What does artificial intelligence mean for public relations?
September 14, 2016
Professor Stephen Hawking has warned it could be the ‘worst thing ever to happen to humanity’. Elon Musk has described it as ‘our biggest existential threat.’ It has the potential to eradicate 11 million jobs in the UK alone and could create a ‘useless class of humans’.
The cause of this apocalypse? No, not Brexit – artificial intelligence (AI).
Given the above, we can safely assume that AI will have a profound impact on the public relations (PR) industry, says our own Senior Account Executive, David Amos. But what effect will automation have, and how will the role of PR professional change as a result?
AI is changing the way we work. Low-skilled, repetitive tasks such as developing coverage reports, dispatching press releases and creating media lists have already been fully automated in many agencies.
Despite this increased automation, the industry does not seem all too worried about AI. This is due to a pervasive assumption that machines do not, and never will, possess the creative ability to supersede humans.
This attitude is borne from popular conceptions of creativity. For many, creativity is an intangible notion that cannot readily be defined or explained. This is perpetuated by our tendency to deify and mythologise those we consider creative, such as artists, writers, musicians and sportspeople.
For example, after data analysts, software developers and art historians collaborated to develop an algorithm to perfectly imitate Rembrandt, the art critic Jonathan Jones described the result as a ‘horrible, tasteless, insensitive and soulless travesty of all that is creative in human nature…a vile product of our strange times.’ This visceral (if somewhat hyperbolic) reaction perfectly underpins notions of creativity, in that it is a uniquely human endeavour that cannot be deconstructed and replicated by machines.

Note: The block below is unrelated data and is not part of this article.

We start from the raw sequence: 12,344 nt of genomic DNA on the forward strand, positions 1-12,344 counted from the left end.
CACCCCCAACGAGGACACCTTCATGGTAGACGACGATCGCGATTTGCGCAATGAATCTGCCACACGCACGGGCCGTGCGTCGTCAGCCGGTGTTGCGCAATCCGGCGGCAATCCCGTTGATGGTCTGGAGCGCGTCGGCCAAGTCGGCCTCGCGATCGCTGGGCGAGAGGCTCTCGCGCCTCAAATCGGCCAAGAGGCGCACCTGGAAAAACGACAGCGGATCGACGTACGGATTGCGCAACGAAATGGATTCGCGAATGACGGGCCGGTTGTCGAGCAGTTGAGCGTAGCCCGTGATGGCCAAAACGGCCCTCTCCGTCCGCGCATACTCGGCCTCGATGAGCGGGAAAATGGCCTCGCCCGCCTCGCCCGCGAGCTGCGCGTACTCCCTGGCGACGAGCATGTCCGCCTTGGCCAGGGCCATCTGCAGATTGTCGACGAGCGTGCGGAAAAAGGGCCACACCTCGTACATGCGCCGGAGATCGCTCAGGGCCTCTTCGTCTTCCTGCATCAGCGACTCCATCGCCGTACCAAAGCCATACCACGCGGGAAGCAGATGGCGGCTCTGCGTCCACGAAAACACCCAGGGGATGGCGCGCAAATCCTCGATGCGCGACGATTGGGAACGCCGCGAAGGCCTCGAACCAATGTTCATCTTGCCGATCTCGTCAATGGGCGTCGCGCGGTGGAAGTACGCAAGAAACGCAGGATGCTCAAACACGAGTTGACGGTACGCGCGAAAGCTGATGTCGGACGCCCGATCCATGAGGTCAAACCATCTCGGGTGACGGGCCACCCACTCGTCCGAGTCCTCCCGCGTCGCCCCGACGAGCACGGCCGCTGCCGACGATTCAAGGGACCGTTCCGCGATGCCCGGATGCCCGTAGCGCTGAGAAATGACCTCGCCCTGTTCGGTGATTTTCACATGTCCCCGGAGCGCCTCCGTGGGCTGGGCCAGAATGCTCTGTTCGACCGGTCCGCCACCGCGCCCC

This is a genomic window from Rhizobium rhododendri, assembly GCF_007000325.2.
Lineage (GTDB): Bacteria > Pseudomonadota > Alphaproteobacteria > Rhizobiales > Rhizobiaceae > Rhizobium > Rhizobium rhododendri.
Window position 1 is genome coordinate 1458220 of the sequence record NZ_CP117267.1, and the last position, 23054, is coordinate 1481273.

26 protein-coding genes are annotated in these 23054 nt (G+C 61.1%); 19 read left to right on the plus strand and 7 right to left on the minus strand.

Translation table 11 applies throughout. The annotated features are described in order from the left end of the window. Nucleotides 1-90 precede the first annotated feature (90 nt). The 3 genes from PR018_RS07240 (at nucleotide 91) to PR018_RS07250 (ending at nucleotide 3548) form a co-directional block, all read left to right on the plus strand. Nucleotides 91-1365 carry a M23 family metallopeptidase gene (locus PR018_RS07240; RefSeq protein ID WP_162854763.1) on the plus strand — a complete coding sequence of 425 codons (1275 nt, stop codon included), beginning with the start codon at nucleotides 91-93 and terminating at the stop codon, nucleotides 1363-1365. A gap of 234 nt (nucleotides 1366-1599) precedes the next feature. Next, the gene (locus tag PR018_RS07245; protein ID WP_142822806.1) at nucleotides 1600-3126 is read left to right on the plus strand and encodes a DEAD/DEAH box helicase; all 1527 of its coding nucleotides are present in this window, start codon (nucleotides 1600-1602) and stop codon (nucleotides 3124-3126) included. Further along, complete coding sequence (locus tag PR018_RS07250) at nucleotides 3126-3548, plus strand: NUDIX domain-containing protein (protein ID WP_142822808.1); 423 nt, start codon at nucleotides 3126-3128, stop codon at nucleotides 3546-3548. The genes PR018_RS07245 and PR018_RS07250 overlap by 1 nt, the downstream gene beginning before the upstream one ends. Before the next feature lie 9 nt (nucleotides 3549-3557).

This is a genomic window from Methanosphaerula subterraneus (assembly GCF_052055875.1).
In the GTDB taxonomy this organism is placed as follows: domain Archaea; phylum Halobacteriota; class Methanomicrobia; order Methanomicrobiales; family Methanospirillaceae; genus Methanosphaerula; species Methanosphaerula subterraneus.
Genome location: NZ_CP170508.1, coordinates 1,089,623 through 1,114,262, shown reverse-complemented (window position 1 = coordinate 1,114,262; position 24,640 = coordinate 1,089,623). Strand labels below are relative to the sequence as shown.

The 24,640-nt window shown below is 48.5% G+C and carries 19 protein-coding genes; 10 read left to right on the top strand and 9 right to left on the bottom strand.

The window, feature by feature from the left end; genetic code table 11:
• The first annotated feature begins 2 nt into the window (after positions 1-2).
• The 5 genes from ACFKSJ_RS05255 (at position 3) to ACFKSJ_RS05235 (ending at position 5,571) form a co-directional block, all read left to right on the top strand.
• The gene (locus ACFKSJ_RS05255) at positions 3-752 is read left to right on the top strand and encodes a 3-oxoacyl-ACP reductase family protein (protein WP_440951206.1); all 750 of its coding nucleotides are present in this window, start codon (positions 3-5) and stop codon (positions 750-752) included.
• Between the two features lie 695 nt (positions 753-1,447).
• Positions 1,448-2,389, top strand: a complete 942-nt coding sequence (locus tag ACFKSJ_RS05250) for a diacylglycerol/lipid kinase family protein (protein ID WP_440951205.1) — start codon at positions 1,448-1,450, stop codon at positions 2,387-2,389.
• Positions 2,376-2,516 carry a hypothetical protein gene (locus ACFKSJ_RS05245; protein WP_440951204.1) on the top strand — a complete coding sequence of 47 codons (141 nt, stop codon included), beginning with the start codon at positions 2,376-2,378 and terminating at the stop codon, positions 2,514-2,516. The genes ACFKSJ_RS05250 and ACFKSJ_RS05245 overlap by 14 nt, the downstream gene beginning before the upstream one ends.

The problem with this sentiment is that it’s simply not true. Computational creativity is one of the most vibrant areas of AI research, and algorithms have been developed to independently compose music, write poetry and develop new recipes.
Indeed, the automation of creative roles has already begun. In 2015, M&C Saatchi launched an AI poster, which monitors the reactions of the audience and adapts itself accordingly. In March 2016, McCann Japan went a step further and appointed an AI creative director, which utilises historical data to ‘identify optimal commercial direction’.
If the industry still isn’t worried, it should be. By 2020, we can expect further advancements in computational creativity and increased automation of creative positions. The PR industry, therefore, cannot afford to bury its head in the sand and rely on tired clichés about creativity. To survive, it must adapt.
To find a role for humans in the automated future, it is necessary to look for areas where human intelligence is vastly superior to AI. For this, we should turn our attention to chess.
The greatest chess players have around a thousand moves at their disposal. In contrast, a computer has the choice of over a billion options. Despite this huge discrepancy, grandmasters are still able to give even the most sophisticated machines a pretty good run for their money.